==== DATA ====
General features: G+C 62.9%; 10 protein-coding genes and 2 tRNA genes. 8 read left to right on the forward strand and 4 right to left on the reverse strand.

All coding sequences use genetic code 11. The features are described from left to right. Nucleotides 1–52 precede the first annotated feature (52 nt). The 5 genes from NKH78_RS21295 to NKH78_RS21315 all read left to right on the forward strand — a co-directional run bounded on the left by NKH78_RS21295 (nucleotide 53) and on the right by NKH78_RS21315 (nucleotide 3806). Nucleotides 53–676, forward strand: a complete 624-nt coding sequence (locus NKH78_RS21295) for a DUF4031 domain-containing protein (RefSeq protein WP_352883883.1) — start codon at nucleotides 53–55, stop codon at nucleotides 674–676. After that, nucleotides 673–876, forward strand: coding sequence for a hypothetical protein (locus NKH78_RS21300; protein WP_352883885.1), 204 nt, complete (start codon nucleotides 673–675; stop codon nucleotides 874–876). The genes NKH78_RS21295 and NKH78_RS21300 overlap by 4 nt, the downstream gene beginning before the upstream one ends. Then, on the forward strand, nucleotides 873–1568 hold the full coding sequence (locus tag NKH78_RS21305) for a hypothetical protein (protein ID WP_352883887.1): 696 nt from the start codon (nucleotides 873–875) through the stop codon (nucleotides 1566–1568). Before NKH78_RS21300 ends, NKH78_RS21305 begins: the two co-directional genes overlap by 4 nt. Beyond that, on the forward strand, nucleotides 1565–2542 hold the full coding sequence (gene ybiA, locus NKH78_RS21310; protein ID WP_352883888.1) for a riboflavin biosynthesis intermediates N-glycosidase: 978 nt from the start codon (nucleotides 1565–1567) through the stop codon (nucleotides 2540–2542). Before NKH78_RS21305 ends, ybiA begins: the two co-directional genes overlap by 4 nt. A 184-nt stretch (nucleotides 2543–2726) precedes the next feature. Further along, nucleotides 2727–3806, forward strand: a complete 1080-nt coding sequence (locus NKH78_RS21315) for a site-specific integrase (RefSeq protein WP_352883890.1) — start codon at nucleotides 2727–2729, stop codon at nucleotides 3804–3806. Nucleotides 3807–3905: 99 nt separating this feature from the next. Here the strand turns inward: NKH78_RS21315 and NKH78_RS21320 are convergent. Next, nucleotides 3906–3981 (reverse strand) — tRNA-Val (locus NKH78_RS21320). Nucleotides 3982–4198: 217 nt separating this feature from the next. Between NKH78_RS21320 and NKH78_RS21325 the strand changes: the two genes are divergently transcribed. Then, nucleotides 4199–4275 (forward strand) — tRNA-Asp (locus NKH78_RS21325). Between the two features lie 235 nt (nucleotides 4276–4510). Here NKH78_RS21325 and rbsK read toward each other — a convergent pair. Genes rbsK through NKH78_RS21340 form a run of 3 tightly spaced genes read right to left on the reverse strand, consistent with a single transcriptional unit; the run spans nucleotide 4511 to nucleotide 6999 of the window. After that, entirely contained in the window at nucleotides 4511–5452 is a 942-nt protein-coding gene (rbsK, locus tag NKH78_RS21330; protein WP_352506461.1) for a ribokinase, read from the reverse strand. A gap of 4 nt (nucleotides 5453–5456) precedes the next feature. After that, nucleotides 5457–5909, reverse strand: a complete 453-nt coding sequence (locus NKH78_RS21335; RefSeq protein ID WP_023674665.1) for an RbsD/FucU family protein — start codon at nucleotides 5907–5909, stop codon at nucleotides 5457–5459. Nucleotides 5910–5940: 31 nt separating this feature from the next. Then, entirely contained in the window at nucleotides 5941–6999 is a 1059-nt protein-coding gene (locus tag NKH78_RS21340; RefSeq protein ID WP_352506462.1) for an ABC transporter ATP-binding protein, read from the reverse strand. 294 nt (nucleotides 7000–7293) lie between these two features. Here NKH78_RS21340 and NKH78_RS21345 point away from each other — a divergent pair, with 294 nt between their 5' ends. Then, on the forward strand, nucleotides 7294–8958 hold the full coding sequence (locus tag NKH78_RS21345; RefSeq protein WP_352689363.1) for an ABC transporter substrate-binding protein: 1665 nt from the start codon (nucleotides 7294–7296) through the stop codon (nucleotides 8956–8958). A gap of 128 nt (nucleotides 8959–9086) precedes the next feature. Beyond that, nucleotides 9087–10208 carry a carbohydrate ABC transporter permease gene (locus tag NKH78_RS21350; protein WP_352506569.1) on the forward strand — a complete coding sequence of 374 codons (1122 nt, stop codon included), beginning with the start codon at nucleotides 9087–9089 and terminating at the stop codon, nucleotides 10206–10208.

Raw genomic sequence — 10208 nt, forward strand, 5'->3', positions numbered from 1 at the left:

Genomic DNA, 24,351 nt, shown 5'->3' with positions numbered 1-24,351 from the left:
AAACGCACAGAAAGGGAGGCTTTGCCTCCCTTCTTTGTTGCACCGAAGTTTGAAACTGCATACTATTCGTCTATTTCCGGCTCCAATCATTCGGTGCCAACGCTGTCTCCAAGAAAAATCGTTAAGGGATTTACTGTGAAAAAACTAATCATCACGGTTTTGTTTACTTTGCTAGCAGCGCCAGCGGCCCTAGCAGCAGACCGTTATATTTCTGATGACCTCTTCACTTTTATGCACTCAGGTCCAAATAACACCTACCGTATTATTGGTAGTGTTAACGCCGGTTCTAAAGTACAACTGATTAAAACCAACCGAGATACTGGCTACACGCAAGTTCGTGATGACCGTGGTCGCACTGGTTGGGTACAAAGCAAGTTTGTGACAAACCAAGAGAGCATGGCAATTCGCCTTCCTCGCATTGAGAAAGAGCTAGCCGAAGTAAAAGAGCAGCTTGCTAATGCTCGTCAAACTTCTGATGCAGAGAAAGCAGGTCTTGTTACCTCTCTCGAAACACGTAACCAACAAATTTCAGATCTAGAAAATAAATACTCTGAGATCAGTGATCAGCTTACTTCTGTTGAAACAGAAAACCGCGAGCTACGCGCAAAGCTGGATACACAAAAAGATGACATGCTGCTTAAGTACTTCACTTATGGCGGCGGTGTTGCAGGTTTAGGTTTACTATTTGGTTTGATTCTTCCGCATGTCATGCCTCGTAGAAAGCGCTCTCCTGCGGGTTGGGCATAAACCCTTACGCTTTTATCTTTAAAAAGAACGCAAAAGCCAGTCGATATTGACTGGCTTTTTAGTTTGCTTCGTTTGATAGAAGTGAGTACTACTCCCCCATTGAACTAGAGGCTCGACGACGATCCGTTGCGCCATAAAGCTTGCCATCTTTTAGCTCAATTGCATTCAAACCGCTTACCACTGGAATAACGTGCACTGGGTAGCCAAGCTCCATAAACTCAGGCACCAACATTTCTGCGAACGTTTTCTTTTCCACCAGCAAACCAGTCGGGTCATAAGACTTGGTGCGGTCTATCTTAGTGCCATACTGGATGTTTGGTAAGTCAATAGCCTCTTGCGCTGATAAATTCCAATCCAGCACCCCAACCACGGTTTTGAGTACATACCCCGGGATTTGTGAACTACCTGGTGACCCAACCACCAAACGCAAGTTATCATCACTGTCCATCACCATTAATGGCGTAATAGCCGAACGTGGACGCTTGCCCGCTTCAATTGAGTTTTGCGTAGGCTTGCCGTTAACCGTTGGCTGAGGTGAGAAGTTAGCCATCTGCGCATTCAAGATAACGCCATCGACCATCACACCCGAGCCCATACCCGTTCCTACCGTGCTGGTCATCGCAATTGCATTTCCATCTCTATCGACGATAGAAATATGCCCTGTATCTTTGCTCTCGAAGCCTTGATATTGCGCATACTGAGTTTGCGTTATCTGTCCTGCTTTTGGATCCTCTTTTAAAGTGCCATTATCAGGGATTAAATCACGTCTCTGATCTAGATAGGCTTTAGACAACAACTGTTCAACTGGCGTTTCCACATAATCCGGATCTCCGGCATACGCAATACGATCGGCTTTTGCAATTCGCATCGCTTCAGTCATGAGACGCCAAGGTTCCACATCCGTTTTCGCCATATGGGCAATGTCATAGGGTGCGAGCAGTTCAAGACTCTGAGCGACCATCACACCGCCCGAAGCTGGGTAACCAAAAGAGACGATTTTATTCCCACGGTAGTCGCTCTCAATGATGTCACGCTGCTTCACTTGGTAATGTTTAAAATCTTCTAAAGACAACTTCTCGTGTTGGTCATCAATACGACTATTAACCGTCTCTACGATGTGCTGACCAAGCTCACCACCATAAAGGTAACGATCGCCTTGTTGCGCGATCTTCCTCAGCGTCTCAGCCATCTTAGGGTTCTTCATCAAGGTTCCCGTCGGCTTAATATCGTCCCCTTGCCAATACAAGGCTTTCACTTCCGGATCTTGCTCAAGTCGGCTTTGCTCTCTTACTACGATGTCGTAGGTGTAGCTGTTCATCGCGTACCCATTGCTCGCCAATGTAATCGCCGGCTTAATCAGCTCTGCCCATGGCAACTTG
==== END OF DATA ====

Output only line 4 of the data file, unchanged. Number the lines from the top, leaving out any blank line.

Genomic DNA, 24,351 nt, shown 5'->3' with positions numbered 1-24,351 from the left: